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Mycological Progress

, Volume 17, Issue 8, pp 917–924 | Cite as

Cantharellus sect. Amethystini in Asia

  • Bart Buyck
  • Vladimír Antonín
  • Dyutiparna Chakraborty
  • Abhishek Baghela
  • Kanad Das
  • Valérie Hofstetter
Original Article

Abstract

In this contribution on the genus Cantharellus in Asia, C. subvaginatus is described from the Republic of Korea as a close relative to the Chinese C. vaginatus, which is here reported for the first time from India. Both species are here placed in Cantharellus subg. Cantharellus sect. Amethystini, together with the Indian C. pseudoformosus (syn.: C. umbonatus) and the Malayan C. subamethysteus. As such, Asia has suddenly become the continent with the highest diversity for Amethystini. Species delimitation in sect. Amethystini is molecularly supported by a combined phylogenetic analysis of rDNA sequences obtained for LSU and ITS and additionally suggests the existence of a still undescribed species in North America. Character variability is discussed for all known members of Amethystini, including atypical specimens of the North American C. lewisii that are morphologically more reminiscent of the South Korean C. subvaginatus.

Keywords

Phylogeny New species Morphology nucLSU ITS 

Notes

Acknowledgements

The collecting trips of V. Antonín to the Republic of Korea were supported by project FP 0801-2010-01 of the National Institute of Forest Science, Seoul, and his laboratory studies were funded by the Moravian Museum by the Ministry of Culture of the Czech Republic as part of its long-term conceptual development program for research institutions (DKRVO, ref. MK000094862); this author also wishes to thank Kang-Hyeon Ka and Rhim Ryoo (National Institute of Forest Science, Seoul) for collaborating on field excursions and collections. B. Buyck thanks the ‘Service de Systématique moléculaire’ (USM2700) of the Natural History Museum in Paris for assistance with sequencing procedures. D. Chakraborty, A. Baghela and K. Das are grateful to the Director, Botanical Survey of India, Kolkata (India) and to the Director, MACS’ Agharkar Research Institute, Pune, India for providing facilities. The first author acknowledges the US Department of the Interior national Park Service for delivering a collecting permit for the Big Thicket National Preserve, the Big Thicket Association (Saratoga, TX) is acknowledged for funding the collecting trip to the BTNP.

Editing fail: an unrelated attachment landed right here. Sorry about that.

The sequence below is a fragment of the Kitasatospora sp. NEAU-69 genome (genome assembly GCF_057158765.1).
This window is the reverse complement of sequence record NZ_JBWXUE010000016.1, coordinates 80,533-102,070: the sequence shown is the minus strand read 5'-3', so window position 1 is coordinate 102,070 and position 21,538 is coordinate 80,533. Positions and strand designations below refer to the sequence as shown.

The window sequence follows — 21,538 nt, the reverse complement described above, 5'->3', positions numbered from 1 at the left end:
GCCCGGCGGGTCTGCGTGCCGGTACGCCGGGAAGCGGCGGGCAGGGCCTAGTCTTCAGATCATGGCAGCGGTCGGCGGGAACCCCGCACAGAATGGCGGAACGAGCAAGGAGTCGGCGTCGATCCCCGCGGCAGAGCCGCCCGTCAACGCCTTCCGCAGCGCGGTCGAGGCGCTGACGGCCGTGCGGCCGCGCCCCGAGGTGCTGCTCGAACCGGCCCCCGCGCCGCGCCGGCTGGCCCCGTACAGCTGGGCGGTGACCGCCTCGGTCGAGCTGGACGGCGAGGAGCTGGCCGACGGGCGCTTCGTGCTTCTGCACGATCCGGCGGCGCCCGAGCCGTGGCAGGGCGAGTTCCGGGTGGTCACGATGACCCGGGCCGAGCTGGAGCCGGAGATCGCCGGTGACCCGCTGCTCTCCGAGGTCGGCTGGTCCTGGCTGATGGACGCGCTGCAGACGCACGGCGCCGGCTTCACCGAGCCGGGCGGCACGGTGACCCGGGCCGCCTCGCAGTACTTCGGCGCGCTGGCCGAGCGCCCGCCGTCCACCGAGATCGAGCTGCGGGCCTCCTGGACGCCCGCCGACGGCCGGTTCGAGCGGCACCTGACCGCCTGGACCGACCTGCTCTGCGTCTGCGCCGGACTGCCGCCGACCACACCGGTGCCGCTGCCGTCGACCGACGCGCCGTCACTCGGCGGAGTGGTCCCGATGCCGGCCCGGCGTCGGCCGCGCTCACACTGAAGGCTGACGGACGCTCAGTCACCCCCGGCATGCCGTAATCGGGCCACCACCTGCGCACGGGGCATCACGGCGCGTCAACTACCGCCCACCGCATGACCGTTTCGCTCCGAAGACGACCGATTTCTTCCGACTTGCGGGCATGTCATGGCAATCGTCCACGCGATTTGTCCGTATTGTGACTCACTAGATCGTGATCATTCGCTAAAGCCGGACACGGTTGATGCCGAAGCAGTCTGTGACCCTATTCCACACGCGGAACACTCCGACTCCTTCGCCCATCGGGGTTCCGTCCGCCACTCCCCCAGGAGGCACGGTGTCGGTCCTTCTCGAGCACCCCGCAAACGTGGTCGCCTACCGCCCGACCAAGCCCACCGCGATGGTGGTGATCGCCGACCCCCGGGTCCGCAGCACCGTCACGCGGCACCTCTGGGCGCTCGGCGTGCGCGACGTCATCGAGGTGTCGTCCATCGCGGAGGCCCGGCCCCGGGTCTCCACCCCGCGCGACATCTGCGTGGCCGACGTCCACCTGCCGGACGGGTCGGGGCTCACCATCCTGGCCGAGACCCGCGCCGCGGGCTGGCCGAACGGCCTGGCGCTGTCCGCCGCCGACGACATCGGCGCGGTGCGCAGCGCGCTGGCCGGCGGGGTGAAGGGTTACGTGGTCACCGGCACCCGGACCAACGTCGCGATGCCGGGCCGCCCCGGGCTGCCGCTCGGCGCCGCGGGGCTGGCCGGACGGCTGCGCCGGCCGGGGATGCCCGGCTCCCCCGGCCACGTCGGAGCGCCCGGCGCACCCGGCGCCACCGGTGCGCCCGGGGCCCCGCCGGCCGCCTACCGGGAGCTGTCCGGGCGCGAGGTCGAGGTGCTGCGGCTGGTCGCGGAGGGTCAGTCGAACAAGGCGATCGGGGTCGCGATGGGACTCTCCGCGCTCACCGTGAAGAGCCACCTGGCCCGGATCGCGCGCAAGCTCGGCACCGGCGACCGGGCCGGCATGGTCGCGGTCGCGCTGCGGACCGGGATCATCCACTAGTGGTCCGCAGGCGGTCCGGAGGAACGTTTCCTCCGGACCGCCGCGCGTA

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Copyright information

© German Mycological Society and Springer-Verlag GmbH Germany, part of Springer Nature 2018

Authors and Affiliations

  • Bart Buyck
    • 1
  • Vladimír Antonín
    • 2
  • Dyutiparna Chakraborty
    • 3
  • Abhishek Baghela
    • 4
  • Kanad Das
    • 3
  • Valérie Hofstetter
    • 5
  1. 1.Muséum National d’Histoire Naturelle, Sorbonne Université, Institut de Systématique, Evolution, Biodiversité, Case Postale 39, UMR 7205 CNRS MNHN UPMC EPHEParisFrance
  2. 2.Department of BotanyMoravian MuseumBrnoCzech Republic
  3. 3.Cryptogamic Unit, Botanical Survey of IndiaHowrahIndia
  4. 4.Biodiversity and Palaeobiology Group, National Fungal Culture Collection of India (NFCCI)MACS’ Agharkar Research InstitutePuneIndia
  5. 5.Agroscope Changins-Wädenswil Research Station, ACW, Department of plant protectionNyonSwitzerland

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